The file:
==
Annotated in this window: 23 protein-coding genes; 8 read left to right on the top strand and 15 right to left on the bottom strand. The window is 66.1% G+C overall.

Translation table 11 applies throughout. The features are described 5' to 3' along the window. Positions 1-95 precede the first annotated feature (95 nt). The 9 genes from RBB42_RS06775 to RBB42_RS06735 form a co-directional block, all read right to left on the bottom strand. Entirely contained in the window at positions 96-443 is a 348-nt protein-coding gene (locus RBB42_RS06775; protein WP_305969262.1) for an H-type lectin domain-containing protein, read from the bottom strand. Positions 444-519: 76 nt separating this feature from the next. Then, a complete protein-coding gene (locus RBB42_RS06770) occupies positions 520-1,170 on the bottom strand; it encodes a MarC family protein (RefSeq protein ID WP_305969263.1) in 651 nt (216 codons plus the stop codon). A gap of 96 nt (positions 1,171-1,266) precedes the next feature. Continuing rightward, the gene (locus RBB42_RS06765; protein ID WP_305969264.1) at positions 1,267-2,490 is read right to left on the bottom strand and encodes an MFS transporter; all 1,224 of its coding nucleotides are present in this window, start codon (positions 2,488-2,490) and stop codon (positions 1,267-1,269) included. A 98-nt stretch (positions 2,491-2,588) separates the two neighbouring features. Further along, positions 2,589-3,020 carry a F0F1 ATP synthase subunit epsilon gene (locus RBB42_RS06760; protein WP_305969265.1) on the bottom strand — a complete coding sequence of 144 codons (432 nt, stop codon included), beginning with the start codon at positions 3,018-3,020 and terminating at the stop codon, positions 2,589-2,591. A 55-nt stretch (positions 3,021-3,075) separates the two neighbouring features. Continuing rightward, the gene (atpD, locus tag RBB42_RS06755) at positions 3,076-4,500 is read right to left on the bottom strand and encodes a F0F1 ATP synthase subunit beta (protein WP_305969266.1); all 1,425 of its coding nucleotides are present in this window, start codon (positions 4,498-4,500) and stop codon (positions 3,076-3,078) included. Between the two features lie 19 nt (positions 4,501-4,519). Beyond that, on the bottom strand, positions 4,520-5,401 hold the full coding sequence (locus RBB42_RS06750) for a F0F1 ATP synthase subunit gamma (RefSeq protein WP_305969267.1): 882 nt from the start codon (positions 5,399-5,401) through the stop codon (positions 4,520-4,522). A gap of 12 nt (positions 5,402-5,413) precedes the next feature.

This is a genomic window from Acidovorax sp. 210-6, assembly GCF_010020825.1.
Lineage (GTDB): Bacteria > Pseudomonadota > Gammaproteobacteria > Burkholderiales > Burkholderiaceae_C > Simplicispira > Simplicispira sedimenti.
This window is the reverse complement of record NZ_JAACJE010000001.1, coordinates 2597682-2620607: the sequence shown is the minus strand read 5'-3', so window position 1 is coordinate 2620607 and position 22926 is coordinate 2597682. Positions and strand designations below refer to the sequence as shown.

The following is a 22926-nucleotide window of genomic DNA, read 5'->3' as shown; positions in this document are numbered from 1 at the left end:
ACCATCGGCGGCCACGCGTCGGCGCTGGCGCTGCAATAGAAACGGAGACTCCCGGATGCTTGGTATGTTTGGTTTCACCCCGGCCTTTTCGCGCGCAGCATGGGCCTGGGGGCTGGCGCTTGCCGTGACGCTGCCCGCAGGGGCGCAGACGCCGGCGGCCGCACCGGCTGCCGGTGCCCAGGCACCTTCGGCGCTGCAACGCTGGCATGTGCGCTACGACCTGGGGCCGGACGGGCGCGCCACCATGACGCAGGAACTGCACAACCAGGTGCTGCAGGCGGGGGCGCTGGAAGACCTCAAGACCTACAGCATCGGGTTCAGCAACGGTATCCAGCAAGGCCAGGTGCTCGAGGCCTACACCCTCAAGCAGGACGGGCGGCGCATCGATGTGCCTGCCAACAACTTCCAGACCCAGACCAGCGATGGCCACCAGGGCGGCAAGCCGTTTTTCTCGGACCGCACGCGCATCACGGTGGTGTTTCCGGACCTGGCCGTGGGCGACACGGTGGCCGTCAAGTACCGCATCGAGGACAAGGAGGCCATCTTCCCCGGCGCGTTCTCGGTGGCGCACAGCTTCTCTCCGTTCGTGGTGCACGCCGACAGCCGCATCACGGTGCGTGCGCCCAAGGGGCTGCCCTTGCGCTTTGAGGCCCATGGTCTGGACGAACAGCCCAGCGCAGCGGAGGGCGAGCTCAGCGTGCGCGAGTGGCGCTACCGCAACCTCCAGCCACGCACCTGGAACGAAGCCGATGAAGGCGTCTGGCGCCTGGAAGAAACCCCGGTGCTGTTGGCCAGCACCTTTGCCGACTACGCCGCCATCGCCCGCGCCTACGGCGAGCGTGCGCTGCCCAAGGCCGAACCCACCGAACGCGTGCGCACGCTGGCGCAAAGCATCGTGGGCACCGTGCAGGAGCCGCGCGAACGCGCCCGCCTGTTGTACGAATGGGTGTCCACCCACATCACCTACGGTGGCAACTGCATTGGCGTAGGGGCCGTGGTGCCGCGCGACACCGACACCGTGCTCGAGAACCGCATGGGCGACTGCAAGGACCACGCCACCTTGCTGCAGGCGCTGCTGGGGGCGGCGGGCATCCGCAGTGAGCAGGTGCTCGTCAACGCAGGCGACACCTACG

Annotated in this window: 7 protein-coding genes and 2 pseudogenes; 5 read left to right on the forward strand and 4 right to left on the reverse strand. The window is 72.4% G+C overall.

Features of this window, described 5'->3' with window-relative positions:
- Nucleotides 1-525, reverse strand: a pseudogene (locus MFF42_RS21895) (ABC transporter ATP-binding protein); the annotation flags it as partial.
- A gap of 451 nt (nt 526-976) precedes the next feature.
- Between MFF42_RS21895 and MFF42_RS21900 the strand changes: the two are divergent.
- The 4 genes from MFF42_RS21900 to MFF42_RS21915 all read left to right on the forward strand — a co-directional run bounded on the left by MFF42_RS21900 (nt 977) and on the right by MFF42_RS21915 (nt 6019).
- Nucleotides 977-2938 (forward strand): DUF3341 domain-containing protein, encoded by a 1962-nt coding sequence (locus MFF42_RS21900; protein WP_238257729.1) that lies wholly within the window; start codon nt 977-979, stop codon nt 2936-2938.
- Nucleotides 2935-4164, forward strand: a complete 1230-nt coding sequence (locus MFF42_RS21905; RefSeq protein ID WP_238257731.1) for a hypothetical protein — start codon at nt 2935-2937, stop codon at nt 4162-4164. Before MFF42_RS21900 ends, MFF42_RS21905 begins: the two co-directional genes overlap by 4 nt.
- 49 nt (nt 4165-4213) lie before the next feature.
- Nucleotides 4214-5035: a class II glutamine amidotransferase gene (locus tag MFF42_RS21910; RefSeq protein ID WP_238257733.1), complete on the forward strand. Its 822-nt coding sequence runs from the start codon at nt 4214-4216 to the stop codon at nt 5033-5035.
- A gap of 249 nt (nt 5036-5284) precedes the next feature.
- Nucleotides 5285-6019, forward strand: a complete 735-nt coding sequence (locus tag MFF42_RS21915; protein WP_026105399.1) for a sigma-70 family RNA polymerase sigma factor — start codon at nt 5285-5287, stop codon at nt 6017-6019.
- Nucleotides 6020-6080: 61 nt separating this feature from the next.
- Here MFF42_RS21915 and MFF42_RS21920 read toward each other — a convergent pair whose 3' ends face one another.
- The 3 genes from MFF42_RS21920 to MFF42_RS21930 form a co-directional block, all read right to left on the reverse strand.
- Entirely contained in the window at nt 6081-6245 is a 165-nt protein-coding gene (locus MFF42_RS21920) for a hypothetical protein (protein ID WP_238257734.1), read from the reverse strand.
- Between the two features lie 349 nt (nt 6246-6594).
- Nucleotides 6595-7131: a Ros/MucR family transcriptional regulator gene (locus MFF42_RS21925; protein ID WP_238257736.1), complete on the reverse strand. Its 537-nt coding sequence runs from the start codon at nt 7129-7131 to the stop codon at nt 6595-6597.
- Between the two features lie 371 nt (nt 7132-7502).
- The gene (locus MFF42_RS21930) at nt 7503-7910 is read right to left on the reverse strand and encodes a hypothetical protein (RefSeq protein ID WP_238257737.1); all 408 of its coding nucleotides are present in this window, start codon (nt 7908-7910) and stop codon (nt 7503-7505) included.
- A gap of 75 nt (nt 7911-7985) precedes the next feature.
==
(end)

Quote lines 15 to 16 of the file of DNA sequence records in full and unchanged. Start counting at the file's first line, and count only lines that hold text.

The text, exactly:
- Nucleotides 2935-4164, forward strand: a complete 1230-nt coding sequence (locus MFF42_RS21905; RefSeq protein ID WP_238257731.1) for a hypothetical protein — start codon at nt 2935-2937, stop codon at nt 4162-4164. Before MFF42_RS21900 ends, MFF42_RS21905 begins: the two co-directional genes overlap by 4 nt.
- 49 nt (nt 4165-4213) lie before the next feature.